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Discussion Starter · #1 ·
Just finished getting my 78 GL1000 running. Went to take it for a test run and noticed that after about 2 minutes it started loosing power and running poorly, It then shut down and wouldn't restart. Had to sit on the side of the road and wait about 30 minutes for it to restart and barely made it home.

Today, Checked and replaced fuel filter, 1st thought was maybe a blocked filter. Made sure it was full of all fluids, done. Fired it up and it ran about 2 minutes again and lost power and died. I did notice white smoke from left side exhaust and fluid collecting around the lip of the exhaust.

Pulled the exhaust and and bumped it over to see if the valves were operating, they where, but when I bumped it over, a large quantity of fuel came out my #2 exhaust. spun it over and immediately the fuel caught fire and flames shot out the exhaust.

Would this be due to the float on the #2 exhaust? or is there any other way fuel is building up so much it is pouring out the exhaust? I have rebuilt the carbs, adjusted the floats, synched them, and everything my shade tree mechanic self can do.

I am hoping and believing it is just a carb issue. If not I am pretty close to my end with this thing.
 

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carbs

would have to be a stuck float ,might try tapping carb with a small hammer to see if float will reseat,otherwise your only choice is to pull carbs again
 

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Discussion Starter · #3 ·
Took the carbs off and rechecked all the floats. The only one that wasn't sitting at 21 was the #2 carb which was between 22-23. Put them back on and fired it up, ran it without the exhaust on for a pretty good while and didn't notice it happening again. Next step is to button it back up and road test.

Could the float being off just that little bit have been the issue? Seems extreme, but I now how picky these things are.
 

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Discussion Starter · #4 ·
OK, maybe I am all wrong on this fuel issue. After putting the carbs back on and running it for a few minutes without the left exhaust on I couldn't notice any fuel entering the exhaust. Bolted everything back up and ran it. Same issue is still happening. I feel though it may be something else. It is running better with choke on 3/4 to full than with it off. Plus, after about a few minutes of running it just dies, and when it dies it seems like it is starving for fuel. I can't describe it any better, sorry. After it dies it is hard to get recranked and I have to have choke on and just a tad on the throttle. Still getting white smoke from the left exhaust, but wondering if that is residual from it flooding the other day.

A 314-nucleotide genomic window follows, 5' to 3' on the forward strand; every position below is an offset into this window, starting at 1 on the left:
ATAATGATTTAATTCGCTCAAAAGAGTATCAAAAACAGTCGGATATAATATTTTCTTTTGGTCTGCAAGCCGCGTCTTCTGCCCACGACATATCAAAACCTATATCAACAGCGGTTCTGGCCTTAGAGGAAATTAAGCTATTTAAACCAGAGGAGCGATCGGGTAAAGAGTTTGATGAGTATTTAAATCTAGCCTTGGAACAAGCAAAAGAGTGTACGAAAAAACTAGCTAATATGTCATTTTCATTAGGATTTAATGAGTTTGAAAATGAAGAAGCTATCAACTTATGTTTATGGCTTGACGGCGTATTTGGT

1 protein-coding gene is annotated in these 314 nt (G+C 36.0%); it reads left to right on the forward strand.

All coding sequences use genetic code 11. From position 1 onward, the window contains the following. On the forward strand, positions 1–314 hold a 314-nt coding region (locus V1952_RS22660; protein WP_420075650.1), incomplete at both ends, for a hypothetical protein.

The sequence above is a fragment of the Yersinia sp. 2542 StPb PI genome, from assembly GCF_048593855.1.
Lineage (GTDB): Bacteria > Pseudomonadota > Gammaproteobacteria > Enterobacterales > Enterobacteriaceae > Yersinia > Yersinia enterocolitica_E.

If it was getting too much fuel wouldn't it act differently? I am stumped on this one.
 

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1st - "white" smoke is not fuel.
2nd - stop running the engine without the header on the cylinder head.

I would do a leak-down test on the radiator. Could be that what you are seeing as fluid is a mixture of coolant and fuel. Could be that the leak is a head gasket and only leaks after being warmed-up a bit.
 

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Discussion Starter · #7 ·
Okay, I've never done anything like that, so how would I go about performing this leak down test. I did notice my coolant level was low, but I can't be 100 % certain I had it completely topped off after I chased down some coolant tube leaks. I'd like to be as certain as I can about a head gasket issue before I tear into that.
 

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I would pressure test the cooling system. If it holds pressure, then the white smoke problem isn't associated with that.

Many auto parts stores will lend a cooling system pressurizing kit to do a leak-down test. The kits have adapters for different size radiator cap openings. The GL cap is small, but so are many auto radiator caps.

Get the kit, pump the system up and start looking for leaks. After about 20 minutes the pressure should still be the same.
 

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If you're getting a lot of water vapor aka 'white smoke' out of your exhaust it's sure a strong sign of water in a cylinder(s). A quick check is to pull the plugs on that side and see what they look like. Usually on that's been in a cylinder with coolant leaking in will look much cleaner, like it's been steam cleaned, which it has. Another quick check is to remove the radiator cap, start up the engine and watch for bubbles in the radiator neck. If you see a bunch, that's also a good indication of a head gasket leak. One more thing to look at is to see how the coolant level is in the radiator and the expansion tank, if it's going down the only likely place for it to go is into the engine. Check your oil as well for level and odd brown color or 'fudgyness' indicating coolant is getting into the engine. You really can't get white smoke out of the engine unless coolant is getting into the cylinder(s) or exhaust manifold.
 
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